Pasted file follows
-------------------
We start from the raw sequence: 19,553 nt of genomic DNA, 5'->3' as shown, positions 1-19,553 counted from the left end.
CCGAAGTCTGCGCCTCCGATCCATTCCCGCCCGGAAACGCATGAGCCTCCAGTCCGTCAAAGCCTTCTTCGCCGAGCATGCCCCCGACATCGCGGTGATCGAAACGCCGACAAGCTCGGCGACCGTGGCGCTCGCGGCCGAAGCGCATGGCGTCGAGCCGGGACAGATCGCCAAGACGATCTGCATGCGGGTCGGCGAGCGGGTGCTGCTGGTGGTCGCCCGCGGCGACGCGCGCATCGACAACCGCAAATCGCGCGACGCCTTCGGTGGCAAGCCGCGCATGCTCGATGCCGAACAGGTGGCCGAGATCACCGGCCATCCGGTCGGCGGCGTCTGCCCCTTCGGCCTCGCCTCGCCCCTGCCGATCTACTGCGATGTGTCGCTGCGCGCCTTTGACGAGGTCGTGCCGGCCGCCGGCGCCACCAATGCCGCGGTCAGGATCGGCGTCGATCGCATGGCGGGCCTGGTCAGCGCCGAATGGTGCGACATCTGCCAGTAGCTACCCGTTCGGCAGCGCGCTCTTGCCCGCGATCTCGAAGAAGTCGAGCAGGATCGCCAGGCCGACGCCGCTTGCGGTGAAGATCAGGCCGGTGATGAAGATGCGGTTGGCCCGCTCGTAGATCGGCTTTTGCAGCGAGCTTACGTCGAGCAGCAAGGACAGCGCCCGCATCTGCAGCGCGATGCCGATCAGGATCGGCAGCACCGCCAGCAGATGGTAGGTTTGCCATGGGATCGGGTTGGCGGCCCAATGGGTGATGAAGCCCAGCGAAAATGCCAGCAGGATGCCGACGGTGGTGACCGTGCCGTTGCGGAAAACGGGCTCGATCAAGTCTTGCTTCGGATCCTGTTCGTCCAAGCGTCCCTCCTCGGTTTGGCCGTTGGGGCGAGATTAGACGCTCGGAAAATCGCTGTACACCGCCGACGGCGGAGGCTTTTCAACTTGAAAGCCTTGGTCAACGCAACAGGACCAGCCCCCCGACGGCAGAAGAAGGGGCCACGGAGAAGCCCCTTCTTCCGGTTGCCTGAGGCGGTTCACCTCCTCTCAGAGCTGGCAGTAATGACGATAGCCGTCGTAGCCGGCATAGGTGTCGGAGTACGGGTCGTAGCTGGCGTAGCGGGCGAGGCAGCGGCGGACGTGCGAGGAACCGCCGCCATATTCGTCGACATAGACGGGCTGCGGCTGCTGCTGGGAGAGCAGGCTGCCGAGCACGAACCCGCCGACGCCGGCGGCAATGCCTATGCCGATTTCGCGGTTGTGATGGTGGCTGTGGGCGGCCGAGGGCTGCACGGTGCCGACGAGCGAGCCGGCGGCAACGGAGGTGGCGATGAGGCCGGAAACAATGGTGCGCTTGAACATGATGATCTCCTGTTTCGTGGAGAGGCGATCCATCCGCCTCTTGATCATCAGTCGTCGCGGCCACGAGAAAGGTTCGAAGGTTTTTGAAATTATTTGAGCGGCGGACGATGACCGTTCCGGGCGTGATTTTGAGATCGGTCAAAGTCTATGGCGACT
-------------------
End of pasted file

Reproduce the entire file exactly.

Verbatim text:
We start from the raw sequence: 19,553 nt of genomic DNA, 5'->3' as shown, positions 1-19,553 counted from the left end.
CCGAAGTCTGCGCCTCCGATCCATTCCCGCCCGGAAACGCATGAGCCTCCAGTCCGTCAAAGCCTTCTTCGCCGAGCATGCCCCCGACATCGCGGTGATCGAAACGCCGACAAGCTCGGCGACCGTGGCGCTCGCGGCCGAAGCGCATGGCGTCGAGCCGGGACAGATCGCCAAGACGATCTGCATGCGGGTCGGCGAGCGGGTGCTGCTGGTGGTCGCCCGCGGCGACGCGCGCATCGACAACCGCAAATCGCGCGACGCCTTCGGTGGCAAGCCGCGCATGCTCGATGCCGAACAGGTGGCCGAGATCACCGGCCATCCGGTCGGCGGCGTCTGCCCCTTCGGCCTCGCCTCGCCCCTGCCGATCTACTGCGATGTGTCGCTGCGCGCCTTTGACGAGGTCGTGCCGGCCGCCGGCGCCACCAATGCCGCGGTCAGGATCGGCGTCGATCGCATGGCGGGCCTGGTCAGCGCCGAATGGTGCGACATCTGCCAGTAGCTACCCGTTCGGCAGCGCGCTCTTGCCCGCGATCTCGAAGAAGTCGAGCAGGATCGCCAGGCCGACGCCGCTTGCGGTGAAGATCAGGCCGGTGATGAAGATGCGGTTGGCCCGCTCGTAGATCGGCTTTTGCAGCGAGCTTACGTCGAGCAGCAAGGACAGCGCCCGCATCTGCAGCGCGATGCCGATCAGGATCGGCAGCACCGCCAGCAGATGGTAGGTTTGCCATGGGATCGGGTTGGCGGCCCAATGGGTGATGAAGCCCAGCGAAAATGCCAGCAGGATGCCGACGGTGGTGACCGTGCCGTTGCGGAAAACGGGCTCGATCAAGTCTTGCTTCGGATCCTGTTCGTCCAAGCGTCCCTCCTCGGTTTGGCCGTTGGGGCGAGATTAGACGCTCGGAAAATCGCTGTACACCGCCGACGGCGGAGGCTTTTCAACTTGAAAGCCTTGGTCAACGCAACAGGACCAGCCCCCCGACGGCAGAAGAAGGGGCCACGGAGAAGCCCCTTCTTCCGGTTGCCTGAGGCGGTTCACCTCCTCTCAGAGCTGGCAGTAATGACGATAGCCGTCGTAGCCGGCATAGGTGTCGGAGTACGGGTCGTAGCTGGCGTAGCGGGCGAGGCAGCGGCGGACGTGCGAGGAACCGCCGCCATATTCGTCGACATAGACGGGCTGCGGCTGCTGCTGGGAGAGCAGGCTGCCGAGCACGAACCCGCCGACGCCGGCGGCAATGCCTATGCCGATTTCGCGGTTGTGATGGTGGCTGTGGGCGGCCGAGGGCTGCACGGTGCCGACGAGCGAGCCGGCGGCAACGGAGGTGGCGATGAGGCCGGAAACAATGGTGCGCTTGAACATGATGATCTCCTGTTTCGTGGAGAGGCGATCCATCCGCCTCTTGATCATCAGTCGTCGCGGCCACGAGAAAGGTTCGAAGGTTTTTGAAATTATTTGAGCGGCGGACGATGACCGTTCCGGGCGTGATTTTGAGATCGGTCAAAGTCTATGGCGACT